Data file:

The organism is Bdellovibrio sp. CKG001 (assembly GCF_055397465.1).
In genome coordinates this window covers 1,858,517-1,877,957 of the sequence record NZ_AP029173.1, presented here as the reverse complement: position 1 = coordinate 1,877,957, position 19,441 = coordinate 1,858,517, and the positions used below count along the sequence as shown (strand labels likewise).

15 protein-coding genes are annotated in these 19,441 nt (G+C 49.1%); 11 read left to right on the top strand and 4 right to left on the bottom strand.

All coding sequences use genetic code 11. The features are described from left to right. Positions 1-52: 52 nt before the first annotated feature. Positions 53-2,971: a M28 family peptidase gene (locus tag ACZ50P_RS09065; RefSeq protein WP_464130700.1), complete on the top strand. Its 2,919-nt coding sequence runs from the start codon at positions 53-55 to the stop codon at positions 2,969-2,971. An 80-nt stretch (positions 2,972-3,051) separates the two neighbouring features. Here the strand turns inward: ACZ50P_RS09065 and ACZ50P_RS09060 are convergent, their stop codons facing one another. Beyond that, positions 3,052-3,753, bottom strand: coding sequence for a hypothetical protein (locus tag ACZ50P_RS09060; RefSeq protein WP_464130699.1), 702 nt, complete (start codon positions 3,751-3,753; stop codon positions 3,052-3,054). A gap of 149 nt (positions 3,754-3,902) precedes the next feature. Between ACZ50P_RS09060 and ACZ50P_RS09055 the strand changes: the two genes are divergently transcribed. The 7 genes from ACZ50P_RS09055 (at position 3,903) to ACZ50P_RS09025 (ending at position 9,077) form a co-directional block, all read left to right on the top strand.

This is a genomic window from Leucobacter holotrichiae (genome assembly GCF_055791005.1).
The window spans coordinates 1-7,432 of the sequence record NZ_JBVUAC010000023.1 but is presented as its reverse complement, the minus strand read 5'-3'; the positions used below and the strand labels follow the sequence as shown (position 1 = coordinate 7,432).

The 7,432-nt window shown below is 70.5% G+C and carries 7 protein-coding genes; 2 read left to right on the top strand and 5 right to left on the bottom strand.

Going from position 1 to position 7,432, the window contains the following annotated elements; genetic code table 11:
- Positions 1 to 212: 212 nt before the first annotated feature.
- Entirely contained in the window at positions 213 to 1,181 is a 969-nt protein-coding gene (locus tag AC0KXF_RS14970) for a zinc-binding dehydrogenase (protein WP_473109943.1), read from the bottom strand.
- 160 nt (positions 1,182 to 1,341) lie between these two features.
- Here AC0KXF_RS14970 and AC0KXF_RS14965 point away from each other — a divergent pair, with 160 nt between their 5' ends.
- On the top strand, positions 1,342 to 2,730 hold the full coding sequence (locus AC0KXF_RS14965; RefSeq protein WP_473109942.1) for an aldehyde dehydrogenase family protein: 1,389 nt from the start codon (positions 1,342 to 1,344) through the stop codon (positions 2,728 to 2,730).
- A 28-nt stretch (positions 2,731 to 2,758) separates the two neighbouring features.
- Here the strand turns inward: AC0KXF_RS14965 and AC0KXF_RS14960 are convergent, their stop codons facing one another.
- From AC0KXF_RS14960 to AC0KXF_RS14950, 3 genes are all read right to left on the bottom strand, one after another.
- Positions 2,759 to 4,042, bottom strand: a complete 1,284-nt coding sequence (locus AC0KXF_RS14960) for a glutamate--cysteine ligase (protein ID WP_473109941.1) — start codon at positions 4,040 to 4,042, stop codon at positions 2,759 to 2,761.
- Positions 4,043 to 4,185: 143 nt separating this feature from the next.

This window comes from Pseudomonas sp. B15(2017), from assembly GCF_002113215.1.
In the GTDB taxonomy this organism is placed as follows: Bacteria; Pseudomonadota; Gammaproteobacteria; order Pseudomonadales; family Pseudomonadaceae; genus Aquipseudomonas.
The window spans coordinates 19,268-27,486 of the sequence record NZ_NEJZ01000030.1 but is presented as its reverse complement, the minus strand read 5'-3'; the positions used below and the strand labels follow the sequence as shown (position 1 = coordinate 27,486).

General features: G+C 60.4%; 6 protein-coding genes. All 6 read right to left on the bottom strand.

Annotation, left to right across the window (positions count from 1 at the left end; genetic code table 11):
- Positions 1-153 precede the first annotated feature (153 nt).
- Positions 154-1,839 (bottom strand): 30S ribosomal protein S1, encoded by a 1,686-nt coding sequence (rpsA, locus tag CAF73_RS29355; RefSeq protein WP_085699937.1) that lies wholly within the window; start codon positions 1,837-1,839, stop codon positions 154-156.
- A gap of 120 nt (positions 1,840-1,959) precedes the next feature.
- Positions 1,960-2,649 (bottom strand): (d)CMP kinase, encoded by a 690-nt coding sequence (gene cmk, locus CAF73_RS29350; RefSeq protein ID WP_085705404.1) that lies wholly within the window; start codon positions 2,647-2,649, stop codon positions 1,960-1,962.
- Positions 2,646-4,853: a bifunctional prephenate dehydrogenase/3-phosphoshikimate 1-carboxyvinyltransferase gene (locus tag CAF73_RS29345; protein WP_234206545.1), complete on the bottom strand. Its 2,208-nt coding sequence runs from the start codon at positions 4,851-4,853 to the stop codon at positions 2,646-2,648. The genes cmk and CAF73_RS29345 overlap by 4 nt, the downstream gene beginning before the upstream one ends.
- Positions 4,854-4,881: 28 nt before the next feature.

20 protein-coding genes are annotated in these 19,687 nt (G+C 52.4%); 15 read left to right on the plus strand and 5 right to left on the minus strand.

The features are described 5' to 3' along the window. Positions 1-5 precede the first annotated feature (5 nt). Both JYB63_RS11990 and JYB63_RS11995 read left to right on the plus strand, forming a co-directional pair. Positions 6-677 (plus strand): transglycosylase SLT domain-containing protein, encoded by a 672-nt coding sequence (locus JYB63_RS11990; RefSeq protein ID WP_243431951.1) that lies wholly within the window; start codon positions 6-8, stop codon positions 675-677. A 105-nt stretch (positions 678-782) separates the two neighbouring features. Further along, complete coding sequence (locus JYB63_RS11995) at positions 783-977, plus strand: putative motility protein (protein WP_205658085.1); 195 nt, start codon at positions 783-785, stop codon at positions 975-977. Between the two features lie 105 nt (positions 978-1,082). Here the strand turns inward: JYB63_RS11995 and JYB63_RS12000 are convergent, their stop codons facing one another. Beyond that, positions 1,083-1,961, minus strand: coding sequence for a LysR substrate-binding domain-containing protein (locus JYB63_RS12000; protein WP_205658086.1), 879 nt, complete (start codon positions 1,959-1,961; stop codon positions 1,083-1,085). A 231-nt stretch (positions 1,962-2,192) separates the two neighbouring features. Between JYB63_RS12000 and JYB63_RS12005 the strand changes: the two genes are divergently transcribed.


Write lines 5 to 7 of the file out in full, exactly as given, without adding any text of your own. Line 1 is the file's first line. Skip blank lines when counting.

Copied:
This is a genomic window from Leucobacter holotrichiae (genome assembly GCF_055791005.1).
The window spans coordinates 1-7,432 of the sequence record NZ_JBVUAC010000023.1 but is presented as its reverse complement, the minus strand read 5'-3'; the positions used below and the strand labels follow the sequence as shown (position 1 = coordinate 7,432).

The 7,432-nt window shown below is 70.5% G+C and carries 7 protein-coding genes; 2 read left to right on the top strand and 5 right to left on the bottom strand.